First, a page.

“As I drove up the Cascade Mountains, I started thinking about how much my Rangers resembled Jesus – selflessly willing to give their lives for other,” McDougall said. “God took this simple thought and then inspired me to write an entire allegory about how Jesus was like an Airborne Ranger.”I have two competing thoughts about this. The first one is that it mirrors almost precisely the tactic Fafhrd used in Lean Times in Lankhmar to address the unpopularity of his chosen diety:
McDougall, a United States Military Academy graduate, recently published Jesus was an Airborne Ranger, a faith-based illustration of the warrior ethos of Jesus Christ’s ministry in relation to the mentality and characteristics of the members of the 75th Ranger Regiment.
McDougall, who has served as 2d Ranger Battalion’s Chaplain for three years, was inspired to write the book when he realized that his Rangers were generally unaware of the strength of Jesus as depicted in the Bible.
“My desire to write the book came from the realization that the Jesus of many churches is a weakling – someone that our Rangers cannot relate too,” McDougall said. “I wanted to introduce them to the Warrior Christ that I see in the Bible – someone bold, disciplined and unafraid.”
As delivered over and over by Fafhrd, the History of Issek of the Jug gradually altered, by small steps which even Bwadres could hardly cavil at had he wished, into something considerably more like the saga of a Northern hero, though toned down in some respects. Issek had not slain dragons and other monsters as a child—that would have been against his Creed—he had only sported with them, swimming with leviathan, frisking with behemoth, and flying through the trackless spaces of air on the backs of wivern, griffin and hippogryph. Nor had Issek as a man scattered kings and emperors in battle, he had merely dumbfounded them and their quaking ministers by striding about on fields of poisoned sword-points, standing at attention in fiery furnaces, and treading water in tanks of boiling oil—all the while delivering majestic sermons on brotherly love in perfect, intricately rhymed stanzas.Fritz Leiber was playfully mocking the actual course of alterations of the tone of the Gospel stories as Christianity spread north into lands that had been less Roman and more barbarian. It worked very well at the time, and might work again (as indeed it worked for Fafhrd in the tale).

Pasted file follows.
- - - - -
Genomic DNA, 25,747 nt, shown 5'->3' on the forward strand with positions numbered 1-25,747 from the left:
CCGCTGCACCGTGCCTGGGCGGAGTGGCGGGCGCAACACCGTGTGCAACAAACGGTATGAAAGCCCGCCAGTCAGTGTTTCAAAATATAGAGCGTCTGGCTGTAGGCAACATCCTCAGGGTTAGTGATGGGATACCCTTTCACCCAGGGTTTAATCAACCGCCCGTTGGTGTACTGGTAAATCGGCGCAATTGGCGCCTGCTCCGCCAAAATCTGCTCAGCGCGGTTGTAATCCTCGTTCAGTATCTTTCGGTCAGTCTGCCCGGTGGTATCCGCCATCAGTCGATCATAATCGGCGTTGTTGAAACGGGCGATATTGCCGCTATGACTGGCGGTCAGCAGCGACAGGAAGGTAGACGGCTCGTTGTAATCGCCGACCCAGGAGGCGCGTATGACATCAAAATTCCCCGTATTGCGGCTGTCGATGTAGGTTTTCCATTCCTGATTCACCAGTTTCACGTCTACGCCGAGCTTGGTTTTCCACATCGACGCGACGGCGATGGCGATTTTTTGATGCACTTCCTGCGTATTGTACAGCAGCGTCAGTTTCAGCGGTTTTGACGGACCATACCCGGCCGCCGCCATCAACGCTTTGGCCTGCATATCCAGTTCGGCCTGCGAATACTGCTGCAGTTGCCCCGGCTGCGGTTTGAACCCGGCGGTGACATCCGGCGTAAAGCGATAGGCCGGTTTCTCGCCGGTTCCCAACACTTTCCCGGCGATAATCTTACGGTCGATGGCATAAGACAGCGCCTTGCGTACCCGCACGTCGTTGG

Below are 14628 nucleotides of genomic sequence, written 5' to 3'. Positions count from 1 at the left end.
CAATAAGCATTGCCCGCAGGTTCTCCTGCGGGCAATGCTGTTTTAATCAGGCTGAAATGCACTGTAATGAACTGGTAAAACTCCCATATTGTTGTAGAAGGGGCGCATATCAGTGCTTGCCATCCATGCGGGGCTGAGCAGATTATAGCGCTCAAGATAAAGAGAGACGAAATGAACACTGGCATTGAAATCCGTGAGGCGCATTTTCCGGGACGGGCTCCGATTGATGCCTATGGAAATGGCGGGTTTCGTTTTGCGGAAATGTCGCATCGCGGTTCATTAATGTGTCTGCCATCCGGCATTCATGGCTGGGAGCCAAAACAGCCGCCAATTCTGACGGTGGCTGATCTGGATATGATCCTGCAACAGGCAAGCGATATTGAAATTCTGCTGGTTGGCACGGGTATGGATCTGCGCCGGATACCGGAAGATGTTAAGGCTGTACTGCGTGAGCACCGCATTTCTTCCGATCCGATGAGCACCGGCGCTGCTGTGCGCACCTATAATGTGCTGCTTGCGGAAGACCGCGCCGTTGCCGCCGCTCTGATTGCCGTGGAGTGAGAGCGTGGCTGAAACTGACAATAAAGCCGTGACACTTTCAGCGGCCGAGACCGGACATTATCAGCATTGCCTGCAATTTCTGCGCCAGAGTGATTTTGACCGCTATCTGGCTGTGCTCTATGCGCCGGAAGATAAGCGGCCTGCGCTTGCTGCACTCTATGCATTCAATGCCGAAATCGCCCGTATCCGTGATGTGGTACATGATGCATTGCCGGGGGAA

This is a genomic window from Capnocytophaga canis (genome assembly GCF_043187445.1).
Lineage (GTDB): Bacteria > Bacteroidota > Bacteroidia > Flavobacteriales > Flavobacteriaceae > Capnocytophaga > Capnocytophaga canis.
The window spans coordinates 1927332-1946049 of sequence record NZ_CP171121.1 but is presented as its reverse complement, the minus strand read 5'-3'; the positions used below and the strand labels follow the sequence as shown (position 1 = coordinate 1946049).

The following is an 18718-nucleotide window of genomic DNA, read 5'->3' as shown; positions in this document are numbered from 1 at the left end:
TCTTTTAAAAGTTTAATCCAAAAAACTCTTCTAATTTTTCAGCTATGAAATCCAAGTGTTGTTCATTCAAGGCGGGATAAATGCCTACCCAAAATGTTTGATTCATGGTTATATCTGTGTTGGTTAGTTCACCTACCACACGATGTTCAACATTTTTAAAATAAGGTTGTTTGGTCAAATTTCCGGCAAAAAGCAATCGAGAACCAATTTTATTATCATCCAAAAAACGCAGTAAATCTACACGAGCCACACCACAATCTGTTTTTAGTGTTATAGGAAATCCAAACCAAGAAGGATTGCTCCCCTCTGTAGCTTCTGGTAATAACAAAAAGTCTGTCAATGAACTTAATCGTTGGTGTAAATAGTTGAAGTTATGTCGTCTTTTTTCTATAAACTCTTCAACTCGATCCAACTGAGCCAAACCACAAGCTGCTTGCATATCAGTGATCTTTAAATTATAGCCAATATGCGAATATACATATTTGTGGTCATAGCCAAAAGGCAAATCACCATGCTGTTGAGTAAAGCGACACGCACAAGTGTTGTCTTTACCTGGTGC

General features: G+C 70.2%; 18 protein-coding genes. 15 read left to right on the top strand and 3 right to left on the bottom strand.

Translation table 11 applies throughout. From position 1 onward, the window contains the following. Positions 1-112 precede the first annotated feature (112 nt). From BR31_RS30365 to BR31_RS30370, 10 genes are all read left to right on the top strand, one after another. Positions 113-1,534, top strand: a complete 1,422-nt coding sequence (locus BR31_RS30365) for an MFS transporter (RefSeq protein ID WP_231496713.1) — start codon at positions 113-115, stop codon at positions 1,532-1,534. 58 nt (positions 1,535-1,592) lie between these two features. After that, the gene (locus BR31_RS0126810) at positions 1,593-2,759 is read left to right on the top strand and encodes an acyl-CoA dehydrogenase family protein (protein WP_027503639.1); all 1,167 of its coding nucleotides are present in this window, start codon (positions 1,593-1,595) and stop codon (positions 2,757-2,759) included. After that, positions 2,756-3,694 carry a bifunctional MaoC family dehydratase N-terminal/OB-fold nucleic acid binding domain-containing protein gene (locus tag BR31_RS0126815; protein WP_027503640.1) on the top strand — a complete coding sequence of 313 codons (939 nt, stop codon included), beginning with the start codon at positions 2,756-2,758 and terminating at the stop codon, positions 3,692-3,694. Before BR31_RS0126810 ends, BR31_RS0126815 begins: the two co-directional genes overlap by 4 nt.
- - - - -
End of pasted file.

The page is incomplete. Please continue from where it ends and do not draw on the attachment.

The second thought is that there is a kind of validity to the move. As the perfect man, all things proper to men are fully realized in Christ. This change in emphasis of focus isn't changing Jesus in the same way that Fafhrd was changing Issek: it's merely attending to a different aspect than before. The danger to the move is that in focusing on areas where men are already strong, it draws their attention from what Christianity can best help them with: recognizing and confessing to the areas where they are weak. Perhaps it's a good approach, still, insofar as it builds a trusting relationship between man and God. Confession is easiest where trust is deepest.